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Brewers ask Rep. Maffei for reduction in federal taxes

Ryan Delaney
The assembly line at the F.X. Matt Brewery, maker of Saranac beer, in Utica, N.Y.

Some New York craft brewers are asking their local congressman to reduce the federal taxes on their beer so they can continue to grow.

The number of craft brewers in the state has risen to more than 140 in the past two decades as demand for more flavorful beers has grown. A handful of brewers met with Democratic Rep. Dan Maffei Monday at Empire Brewery in Syracuse. They had two main requests.

A reduction in the federal excise tax will help them expand, Mark Rubenstein, owner of Middle Ages Brewery, said.

"We’re taxed in so many different directions," he said. "A little reduction would help us grow quicker."

Middle Ages opened in 1994 and employs 10 people brewing about 5,000 barrels of beer a year. Joining him at the table was David Katleski, owner of Empire and head of the New York Brewers Association and some brewers as new as this past weekend, like Peter Kirkgasser, who's Double Barrel Brewery opened Saturday.

Maffei, who represents the Syracuse area, says he supports legislation that would cut excise tax for the smallest brewers on a sliding scale "kind of like any graduated income tax," he said. "Let’s not punish the small folks just because their small. Particularly when they’re family owned and when they’re starting to employ a lot of people."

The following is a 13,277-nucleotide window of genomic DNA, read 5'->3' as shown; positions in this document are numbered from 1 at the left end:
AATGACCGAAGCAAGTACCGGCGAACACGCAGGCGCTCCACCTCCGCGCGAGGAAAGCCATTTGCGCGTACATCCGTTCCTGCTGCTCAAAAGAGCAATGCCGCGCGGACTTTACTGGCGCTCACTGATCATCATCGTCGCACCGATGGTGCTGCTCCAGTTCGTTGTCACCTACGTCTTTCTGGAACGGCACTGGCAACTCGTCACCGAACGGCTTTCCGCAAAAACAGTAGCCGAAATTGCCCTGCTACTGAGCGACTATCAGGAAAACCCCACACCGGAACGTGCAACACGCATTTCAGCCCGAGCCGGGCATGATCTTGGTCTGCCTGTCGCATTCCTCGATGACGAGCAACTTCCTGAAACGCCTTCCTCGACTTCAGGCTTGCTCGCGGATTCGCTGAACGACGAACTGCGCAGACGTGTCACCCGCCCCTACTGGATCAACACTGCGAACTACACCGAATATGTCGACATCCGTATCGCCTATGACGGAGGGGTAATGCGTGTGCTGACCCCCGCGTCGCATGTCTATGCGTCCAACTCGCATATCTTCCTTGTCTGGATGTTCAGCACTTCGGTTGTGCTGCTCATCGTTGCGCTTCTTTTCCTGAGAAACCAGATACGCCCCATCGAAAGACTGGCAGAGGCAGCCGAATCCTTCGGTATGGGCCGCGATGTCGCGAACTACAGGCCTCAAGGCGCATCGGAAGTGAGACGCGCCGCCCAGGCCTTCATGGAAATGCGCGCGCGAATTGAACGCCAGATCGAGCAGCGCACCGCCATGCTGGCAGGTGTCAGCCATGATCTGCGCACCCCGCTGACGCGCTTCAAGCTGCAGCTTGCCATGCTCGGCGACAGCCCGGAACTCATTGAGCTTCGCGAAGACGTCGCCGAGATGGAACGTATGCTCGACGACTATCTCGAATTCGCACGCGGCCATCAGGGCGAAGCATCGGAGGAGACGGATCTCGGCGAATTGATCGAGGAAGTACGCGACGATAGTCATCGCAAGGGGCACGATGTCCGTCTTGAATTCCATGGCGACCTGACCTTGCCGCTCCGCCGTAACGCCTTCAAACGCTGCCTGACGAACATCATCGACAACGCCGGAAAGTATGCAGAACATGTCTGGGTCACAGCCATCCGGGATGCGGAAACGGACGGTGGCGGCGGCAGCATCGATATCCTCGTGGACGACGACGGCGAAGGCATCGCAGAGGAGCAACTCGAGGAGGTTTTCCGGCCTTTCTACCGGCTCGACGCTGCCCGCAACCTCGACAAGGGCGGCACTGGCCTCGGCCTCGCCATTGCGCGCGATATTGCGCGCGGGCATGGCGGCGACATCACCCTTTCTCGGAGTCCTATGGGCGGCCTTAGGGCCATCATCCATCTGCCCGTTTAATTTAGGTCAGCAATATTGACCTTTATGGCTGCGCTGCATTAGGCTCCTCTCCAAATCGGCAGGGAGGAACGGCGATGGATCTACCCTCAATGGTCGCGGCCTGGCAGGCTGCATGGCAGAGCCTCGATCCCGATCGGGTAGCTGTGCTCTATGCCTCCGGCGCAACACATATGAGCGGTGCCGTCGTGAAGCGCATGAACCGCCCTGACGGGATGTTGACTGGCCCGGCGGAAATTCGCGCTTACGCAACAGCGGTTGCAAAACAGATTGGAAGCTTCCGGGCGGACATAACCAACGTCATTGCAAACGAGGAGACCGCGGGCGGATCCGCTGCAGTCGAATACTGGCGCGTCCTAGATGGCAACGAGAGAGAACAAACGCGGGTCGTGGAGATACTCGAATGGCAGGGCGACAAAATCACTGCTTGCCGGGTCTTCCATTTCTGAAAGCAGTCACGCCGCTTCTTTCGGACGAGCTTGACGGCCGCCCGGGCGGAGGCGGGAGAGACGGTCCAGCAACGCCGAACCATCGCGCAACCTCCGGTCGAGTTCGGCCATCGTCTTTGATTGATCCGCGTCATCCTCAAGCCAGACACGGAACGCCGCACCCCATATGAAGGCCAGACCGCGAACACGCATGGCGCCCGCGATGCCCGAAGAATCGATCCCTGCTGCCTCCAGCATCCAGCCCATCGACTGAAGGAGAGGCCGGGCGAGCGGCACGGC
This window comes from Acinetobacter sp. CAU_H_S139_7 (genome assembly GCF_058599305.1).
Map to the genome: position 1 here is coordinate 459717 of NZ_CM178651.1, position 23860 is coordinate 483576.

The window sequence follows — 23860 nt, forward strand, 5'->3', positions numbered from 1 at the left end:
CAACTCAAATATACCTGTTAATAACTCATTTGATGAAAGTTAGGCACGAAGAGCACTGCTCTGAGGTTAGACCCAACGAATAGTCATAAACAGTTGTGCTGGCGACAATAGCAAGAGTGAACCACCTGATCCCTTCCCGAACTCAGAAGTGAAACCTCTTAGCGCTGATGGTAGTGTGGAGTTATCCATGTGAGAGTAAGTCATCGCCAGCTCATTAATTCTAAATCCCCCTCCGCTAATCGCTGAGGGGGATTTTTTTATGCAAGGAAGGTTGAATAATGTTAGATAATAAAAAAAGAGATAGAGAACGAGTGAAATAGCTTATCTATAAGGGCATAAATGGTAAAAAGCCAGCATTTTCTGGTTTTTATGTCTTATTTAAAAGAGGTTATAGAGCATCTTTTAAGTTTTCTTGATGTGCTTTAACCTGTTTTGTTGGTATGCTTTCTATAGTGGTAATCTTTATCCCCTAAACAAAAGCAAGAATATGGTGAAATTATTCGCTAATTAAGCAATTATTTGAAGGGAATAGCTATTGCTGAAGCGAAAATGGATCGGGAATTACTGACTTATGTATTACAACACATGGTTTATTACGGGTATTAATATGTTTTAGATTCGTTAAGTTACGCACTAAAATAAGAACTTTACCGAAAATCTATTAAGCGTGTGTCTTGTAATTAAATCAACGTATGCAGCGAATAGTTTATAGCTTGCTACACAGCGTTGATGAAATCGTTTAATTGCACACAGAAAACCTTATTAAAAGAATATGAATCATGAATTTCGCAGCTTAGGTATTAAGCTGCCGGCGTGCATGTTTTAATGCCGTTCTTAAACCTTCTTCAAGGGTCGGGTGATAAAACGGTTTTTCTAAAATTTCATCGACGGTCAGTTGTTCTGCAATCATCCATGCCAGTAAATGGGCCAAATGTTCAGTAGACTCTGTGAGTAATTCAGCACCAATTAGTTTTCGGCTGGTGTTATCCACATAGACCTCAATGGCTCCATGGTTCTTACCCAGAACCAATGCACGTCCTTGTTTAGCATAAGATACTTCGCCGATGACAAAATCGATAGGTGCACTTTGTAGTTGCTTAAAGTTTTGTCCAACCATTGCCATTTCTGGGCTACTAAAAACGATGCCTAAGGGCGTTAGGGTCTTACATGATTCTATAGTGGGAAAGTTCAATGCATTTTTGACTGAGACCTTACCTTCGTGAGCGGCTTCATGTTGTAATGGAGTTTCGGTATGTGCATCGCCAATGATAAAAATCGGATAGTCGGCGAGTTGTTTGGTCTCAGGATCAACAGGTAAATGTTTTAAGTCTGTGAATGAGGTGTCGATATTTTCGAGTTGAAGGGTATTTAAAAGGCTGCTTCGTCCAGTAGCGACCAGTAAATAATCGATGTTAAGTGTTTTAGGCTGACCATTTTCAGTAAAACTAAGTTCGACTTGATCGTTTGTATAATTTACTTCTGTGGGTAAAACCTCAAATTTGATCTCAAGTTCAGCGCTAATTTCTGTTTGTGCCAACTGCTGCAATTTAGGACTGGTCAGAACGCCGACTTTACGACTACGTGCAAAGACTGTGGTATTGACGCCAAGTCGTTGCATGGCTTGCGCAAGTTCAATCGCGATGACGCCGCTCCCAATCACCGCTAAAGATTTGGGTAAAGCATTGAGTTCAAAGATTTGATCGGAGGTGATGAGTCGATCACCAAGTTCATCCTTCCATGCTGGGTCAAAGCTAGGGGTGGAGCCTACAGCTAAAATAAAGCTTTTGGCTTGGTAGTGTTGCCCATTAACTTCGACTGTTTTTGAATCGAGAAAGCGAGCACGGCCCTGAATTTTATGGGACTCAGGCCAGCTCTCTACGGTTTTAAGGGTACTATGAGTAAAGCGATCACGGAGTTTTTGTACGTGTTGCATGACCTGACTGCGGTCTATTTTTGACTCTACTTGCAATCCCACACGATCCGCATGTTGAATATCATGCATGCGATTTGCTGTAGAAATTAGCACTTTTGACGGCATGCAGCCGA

The tax would be cut in half for brewers that make less than 15,000 barrels a year.

"Once you get going, they’re going to create revenue, they’re going to hire people and they’re going to be a part of the overall attraction of central New York," Maffei said.

New York’s breweries got a big helping hand on the state level last year with the Farm Breweries Bill. That created a refund program for state excise taxes on beer and called for more use of local ingredients.

The brewers also wanted help expanding locally grown crops, like barley and hops. Most brewers are importing their grain from out of the country, they said.

Some of the local brewers said New York state is starting to catch up with others in pride of local beer.